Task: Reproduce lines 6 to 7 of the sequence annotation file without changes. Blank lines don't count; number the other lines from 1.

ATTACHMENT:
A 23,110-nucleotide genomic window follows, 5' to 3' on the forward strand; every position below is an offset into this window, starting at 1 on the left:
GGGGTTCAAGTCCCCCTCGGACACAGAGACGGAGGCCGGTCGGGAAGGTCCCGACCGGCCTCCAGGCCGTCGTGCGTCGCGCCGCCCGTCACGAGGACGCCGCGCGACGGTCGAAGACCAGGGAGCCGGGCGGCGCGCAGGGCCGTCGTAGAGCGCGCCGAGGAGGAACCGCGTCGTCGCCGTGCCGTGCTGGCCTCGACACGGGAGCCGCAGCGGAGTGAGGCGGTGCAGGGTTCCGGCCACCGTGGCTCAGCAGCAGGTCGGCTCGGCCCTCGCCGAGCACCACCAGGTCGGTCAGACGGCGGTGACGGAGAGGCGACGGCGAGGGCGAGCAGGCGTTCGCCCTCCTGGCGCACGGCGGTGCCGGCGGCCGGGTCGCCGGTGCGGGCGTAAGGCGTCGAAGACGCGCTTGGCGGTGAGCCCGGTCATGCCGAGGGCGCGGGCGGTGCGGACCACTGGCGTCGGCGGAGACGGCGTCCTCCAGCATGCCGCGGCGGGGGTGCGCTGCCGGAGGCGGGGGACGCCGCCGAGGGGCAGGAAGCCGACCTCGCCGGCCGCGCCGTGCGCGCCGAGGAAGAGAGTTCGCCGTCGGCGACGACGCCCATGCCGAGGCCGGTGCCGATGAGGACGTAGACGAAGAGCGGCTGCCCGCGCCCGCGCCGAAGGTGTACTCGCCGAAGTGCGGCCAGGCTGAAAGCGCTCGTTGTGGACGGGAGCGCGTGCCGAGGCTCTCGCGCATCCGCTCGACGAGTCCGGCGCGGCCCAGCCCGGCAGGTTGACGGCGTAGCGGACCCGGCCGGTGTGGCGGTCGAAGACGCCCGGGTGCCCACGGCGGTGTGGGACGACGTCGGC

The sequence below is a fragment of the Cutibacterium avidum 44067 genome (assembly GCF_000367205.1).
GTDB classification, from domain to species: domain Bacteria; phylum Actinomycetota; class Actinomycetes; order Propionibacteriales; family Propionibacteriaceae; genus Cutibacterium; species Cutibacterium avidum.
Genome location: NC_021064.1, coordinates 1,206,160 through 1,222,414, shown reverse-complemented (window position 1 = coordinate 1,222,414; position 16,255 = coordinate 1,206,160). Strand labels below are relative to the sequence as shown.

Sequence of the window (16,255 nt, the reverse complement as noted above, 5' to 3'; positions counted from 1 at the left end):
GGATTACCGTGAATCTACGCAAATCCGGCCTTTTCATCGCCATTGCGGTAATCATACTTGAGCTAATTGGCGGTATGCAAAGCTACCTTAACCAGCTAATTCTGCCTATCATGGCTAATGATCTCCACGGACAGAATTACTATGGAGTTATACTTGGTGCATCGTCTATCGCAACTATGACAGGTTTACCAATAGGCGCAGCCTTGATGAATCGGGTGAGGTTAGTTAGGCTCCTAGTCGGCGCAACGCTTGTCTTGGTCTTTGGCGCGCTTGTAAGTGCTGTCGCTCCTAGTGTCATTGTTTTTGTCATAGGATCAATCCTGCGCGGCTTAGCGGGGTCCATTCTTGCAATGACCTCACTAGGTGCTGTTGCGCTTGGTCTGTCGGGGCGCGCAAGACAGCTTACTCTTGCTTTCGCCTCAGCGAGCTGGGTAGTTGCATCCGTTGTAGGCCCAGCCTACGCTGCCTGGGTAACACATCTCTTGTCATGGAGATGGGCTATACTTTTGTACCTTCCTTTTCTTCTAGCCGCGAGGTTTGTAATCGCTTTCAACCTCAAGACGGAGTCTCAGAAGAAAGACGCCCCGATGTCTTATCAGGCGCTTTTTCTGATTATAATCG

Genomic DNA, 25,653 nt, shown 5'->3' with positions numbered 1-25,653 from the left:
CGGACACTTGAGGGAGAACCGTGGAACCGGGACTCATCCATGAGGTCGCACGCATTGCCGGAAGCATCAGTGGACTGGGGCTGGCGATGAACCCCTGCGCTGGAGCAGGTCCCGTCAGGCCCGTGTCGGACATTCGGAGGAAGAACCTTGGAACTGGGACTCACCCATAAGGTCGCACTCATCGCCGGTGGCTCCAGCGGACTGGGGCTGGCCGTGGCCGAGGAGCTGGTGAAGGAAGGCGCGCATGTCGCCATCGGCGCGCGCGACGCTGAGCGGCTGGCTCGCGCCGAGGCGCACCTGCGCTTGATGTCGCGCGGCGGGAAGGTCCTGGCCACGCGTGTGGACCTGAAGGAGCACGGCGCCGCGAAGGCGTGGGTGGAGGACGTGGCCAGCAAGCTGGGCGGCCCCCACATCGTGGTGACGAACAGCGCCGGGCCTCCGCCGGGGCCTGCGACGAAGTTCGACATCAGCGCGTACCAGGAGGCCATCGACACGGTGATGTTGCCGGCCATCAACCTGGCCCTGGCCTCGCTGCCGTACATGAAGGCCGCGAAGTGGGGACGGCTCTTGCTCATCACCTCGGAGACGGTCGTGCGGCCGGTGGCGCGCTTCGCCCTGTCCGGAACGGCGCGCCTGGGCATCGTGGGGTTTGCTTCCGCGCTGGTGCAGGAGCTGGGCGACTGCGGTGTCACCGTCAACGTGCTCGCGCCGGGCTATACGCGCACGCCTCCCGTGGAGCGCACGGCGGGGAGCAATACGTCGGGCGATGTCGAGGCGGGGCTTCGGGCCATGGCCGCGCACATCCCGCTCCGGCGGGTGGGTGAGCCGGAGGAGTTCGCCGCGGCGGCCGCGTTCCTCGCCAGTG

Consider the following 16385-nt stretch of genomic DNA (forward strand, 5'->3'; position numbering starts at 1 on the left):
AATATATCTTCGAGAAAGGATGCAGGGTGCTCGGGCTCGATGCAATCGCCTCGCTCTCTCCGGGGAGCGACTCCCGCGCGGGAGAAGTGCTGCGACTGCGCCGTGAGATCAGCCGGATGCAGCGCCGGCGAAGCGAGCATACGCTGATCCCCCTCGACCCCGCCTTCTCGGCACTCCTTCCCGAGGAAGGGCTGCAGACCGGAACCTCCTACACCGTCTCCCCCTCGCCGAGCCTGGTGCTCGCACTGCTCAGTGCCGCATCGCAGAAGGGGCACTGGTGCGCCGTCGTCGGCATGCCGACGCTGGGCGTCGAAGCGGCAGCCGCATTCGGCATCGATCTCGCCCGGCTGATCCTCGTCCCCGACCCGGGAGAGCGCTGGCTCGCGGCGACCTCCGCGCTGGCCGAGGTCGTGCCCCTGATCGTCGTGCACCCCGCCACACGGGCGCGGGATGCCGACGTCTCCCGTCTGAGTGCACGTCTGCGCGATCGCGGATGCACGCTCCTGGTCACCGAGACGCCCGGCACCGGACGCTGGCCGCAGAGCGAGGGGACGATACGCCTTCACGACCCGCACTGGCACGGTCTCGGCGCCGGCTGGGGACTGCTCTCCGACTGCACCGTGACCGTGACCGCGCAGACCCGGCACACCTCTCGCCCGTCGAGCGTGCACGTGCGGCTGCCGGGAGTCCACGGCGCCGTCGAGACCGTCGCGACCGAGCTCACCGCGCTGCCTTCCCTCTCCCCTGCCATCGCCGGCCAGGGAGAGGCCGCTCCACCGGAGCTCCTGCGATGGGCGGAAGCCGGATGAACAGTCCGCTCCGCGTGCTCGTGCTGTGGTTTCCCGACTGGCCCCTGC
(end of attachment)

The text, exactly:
Sequence of the window (16,255 nt, the reverse complement as noted above, 5' to 3'; positions counted from 1 at the left end):
GGATTACCGTGAATCTACGCAAATCCGGCCTTTTCATCGCCATTGCGGTAATCATACTTGAGCTAATTGGCGGTATGCAAAGCTACCTTAACCAGCTAATTCTGCCTATCATGGCTAATGATCTCCACGGACAGAATTACTATGGAGTTATACTTGGTGCATCGTCTATCGCAACTATGACAGGTTTACCAATAGGCGCAGCCTTGATGAATCGGGTGAGGTTAGTTAGGCTCCTAGTCGGCGCAACGCTTGTCTTGGTCTTTGGCGCGCTTGTAAGTGCTGTCGCTCCTAGTGTCATTGTTTTTGTCATAGGATCAATCCTGCGCGGCTTAGCGGGGTCCATTCTTGCAATGACCTCACTAGGTGCTGTTGCGCTTGGTCTGTCGGGGCGCGCAAGACAGCTTACTCTTGCTTTCGCCTCAGCGAGCTGGGTAGTTGCATCCGTTGTAGGCCCAGCCTACGCTGCCTGGGTAACACATCTCTTGTCATGGAGATGGGCTATACTTTTGTACCTTCCTTTTCTTCTAGCCGCGAGGTTTGTAATCGCTTTCAACCTCAAGACGGAGTCTCAGAAGAAAGACGCCCCGATGTCTTATCAGGCGCTTTTTCTGATTATAATCG